2013 Journalism Opportunities Conference

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Winners of CCNMA’s 14th Ruben Salazar Awards

CCNMA: Latino Journalists of California today announced the winners of its 14th Ruben Salazar Journalism Awards recognizing work published or broadcast in California that exemplifies journalistic excellence while contributing to a better understanding of Latinos.

Hannah Dreier won in the print category for her series of stories, “Philosophical Debate, Life and Death Consequences,” about an immigrant living in the U.S. illegally seeking a kidney transplant and the ensuing debate over the moral, political and financial obligations of the procedure. She wrote the stories for the Bay Area News Group last year, but is currently with the AP in Nevada. Judges comment: “It grabs the reader, forcing them off the fence to either side with helping save (the immigrant’s) life or call him a ‘felon’ for breaking immigration law. Well-organized, which allowed the reader to understand the impact that resulted.”

In the TV category, reporter/producer María Leticia Gómez and photographer/editor Edward González of KDTV-TV in San Francisco won for their series “Farmworker Shortage,” which provided a behind-the-scenes look into the Napa Valley wine industry and the struggles of immigrants in the U.S. illegally whose labor allows the industry to thrive. Judges comment: “A well researched, well reported story that gives an in-depth look at the situation in the California vineyards. While it ties in with the need for immigration reform, the advocacy is subtle.”

There were no winners in the Radio, Photography or Commentary categories.

Judging was done by retired veteran journalists in the Los Angeles area.

The awards will be formally presented at CCNMA’s 33rd Scholarship Banquet on June 6, 2013, at the Millennium Biltmore Hotel in Los Angeles. The honorees that night will be Teresa Quevedo of KMEX Univision34, Robert Lopez of the Los Angeles Times, Norberto Santana Jr. of Voice of OC, and Luis Torres, formerly of KNX Newsradio.

The awards are named after the late Ruben Salazar, who at the time of his death in 1970 was a columnist for the Los Angeles Times and news director of Spanish-language television station KMEX in Los Angeles.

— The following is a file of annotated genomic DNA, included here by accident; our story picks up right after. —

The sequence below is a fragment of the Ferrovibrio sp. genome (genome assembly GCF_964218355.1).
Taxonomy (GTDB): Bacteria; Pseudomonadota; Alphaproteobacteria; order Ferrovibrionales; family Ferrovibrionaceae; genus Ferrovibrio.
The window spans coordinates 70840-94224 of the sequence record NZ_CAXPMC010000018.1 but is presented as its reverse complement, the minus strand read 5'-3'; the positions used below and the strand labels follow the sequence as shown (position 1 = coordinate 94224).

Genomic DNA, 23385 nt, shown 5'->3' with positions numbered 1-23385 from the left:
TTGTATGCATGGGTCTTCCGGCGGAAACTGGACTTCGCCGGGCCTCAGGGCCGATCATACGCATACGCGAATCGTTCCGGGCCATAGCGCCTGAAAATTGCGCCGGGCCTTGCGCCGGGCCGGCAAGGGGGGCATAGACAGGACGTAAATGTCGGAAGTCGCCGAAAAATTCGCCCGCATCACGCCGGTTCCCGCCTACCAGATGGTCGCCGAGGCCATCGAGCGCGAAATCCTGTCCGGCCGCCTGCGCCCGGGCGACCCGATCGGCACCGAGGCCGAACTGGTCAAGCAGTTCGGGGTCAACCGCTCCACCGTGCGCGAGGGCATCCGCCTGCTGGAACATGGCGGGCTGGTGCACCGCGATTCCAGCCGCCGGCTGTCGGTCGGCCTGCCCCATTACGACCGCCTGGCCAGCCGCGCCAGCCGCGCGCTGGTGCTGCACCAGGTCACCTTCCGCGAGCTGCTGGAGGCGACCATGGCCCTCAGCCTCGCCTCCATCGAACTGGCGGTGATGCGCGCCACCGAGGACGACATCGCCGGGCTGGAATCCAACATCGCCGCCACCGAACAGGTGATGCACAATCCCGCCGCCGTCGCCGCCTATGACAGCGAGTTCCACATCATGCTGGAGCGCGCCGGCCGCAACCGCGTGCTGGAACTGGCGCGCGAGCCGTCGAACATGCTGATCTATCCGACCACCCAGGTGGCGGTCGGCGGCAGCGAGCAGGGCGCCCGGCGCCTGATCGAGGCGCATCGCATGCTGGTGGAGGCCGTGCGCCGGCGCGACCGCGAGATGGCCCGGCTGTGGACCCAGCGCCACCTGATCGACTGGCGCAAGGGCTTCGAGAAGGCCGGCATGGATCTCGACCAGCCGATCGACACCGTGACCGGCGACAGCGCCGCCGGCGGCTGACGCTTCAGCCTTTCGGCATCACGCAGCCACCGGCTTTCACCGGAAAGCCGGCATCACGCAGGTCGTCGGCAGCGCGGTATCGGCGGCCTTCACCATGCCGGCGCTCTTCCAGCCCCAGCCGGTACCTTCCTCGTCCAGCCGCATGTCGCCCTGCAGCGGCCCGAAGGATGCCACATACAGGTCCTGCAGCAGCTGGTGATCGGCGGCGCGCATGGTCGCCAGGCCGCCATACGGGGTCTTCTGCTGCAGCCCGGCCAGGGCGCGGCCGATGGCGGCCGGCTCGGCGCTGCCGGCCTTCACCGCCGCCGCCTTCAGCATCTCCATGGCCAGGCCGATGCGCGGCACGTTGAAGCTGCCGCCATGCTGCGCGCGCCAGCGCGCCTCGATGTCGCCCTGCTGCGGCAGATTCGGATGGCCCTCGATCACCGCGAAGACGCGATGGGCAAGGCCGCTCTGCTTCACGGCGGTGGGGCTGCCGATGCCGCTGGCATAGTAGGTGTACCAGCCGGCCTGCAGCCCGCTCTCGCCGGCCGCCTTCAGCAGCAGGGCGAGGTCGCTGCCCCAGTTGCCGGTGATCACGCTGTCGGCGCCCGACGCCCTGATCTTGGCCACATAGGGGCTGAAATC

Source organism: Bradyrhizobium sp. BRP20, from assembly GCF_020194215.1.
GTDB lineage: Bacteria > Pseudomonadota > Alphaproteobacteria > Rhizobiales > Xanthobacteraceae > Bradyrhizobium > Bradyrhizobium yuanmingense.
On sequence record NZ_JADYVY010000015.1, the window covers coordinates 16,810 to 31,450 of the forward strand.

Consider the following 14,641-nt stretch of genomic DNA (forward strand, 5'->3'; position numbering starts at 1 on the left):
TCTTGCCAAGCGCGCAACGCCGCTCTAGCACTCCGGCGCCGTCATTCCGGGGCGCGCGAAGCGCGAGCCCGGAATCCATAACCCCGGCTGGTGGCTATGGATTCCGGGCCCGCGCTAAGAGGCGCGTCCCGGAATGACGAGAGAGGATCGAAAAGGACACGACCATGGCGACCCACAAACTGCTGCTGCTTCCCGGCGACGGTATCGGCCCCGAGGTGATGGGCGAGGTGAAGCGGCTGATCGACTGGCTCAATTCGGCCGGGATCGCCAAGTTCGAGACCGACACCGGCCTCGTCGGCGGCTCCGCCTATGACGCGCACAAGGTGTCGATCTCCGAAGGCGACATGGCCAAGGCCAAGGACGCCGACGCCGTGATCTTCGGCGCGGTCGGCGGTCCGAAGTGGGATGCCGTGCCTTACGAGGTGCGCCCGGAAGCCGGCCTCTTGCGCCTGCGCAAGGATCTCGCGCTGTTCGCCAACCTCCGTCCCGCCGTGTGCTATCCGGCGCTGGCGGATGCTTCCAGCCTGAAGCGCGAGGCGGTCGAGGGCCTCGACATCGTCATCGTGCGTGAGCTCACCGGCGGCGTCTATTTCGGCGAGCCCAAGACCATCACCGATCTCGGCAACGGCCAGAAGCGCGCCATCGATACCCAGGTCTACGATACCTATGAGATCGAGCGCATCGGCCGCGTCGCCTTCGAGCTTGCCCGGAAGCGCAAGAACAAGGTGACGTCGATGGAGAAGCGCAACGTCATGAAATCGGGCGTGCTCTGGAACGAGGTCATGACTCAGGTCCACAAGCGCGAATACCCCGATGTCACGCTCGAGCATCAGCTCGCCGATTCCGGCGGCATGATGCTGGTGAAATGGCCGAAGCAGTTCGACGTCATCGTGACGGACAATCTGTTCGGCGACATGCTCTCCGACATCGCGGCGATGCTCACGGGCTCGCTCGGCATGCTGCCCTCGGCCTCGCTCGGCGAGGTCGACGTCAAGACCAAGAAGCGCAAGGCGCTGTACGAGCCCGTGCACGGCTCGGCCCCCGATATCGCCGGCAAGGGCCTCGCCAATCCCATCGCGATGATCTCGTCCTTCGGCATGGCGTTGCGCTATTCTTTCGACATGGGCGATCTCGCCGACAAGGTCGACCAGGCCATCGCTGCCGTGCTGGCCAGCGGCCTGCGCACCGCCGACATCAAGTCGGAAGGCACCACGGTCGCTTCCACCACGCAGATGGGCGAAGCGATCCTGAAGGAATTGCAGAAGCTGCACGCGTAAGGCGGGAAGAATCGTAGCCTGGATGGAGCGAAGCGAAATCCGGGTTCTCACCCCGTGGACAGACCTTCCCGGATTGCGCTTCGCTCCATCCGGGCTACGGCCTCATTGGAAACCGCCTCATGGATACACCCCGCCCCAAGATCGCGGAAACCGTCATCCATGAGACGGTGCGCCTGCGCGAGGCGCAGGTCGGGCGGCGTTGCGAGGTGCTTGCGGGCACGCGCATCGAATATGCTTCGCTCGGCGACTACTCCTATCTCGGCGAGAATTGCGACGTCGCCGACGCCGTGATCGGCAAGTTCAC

CCNMA: Latino Journalists of California is a Los Angeles-based nonprofit organization founded in 1972. The group is dedicated to the advancement of Latino journalists and to fostering fair and accurate portrayals of Latinos in the news media.

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2013 CCNMA Scholarship Recipients

Congratulations to the 2013 CCNMA Scholarship Recipients

Miranda Ceja
San Marcos, CA
Mission Hills High School/
California State University, Long Beach

Amada Villalobos
Santa Maria, CA
Pioneer High School/
San Francisco State University

Joel Garcia Memorial Scholarship

Cynthia Vargas-Recio
Pomona, CA
San Dimas High School/California State University, Fullerton

Frank del Olmo Memorial Scholarship

Jeanette Ramirez
Long Beach, CA
Millikan High School/California State University, Long Beach

George Ramos Memorial Scholarship

Ashley Carreon
South El Monte,CA
South El Monte High School/Mills College

Felix J. Gutierrez Memorial Scholarship

Nathalie Vera
Van Nuys, CA
UC Santa Barbara

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“News For All The People: The Epic Story of Race and the American Media”

“News For All The People: The Epic Story of Race and the American Media” by Juan Gonzalez and Joseph Torres: A sweeping narrative history of American news media that puts race at the center of the story – from the earliest colonial newspapers to the Internet Age, America’s racial divisions have played a central role in the creation of the country’s media system, just as the media has contributed to – and every so often, combated – racial oppression.

Based on years of original archival research and up-to-the-minute reporting, the book is written by two veteran journalists and leading advocates for a more inclusive and democratic media system.

Verso Books. 453 pages. $29.95

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“The Barbarian Nurseries” by Hector Tobar

51v57MmwSkLThe Los Angeles Times columnist’s latest novel explores beyond the glimmer of Hollywood and deeper than the tabloid crime stories to reveal Southern California life as it is really lived, across its sunshiny sprawl of classes and languages, dreams and ambitions.

The story follows housekeeper Araceli, who one morning finds herself alone in a Westside house with two small children, and sets out by bus to central Los Angeles to find the boys’ grandfather.

Farrar, Straus and Giroux. 432 pages. $27.

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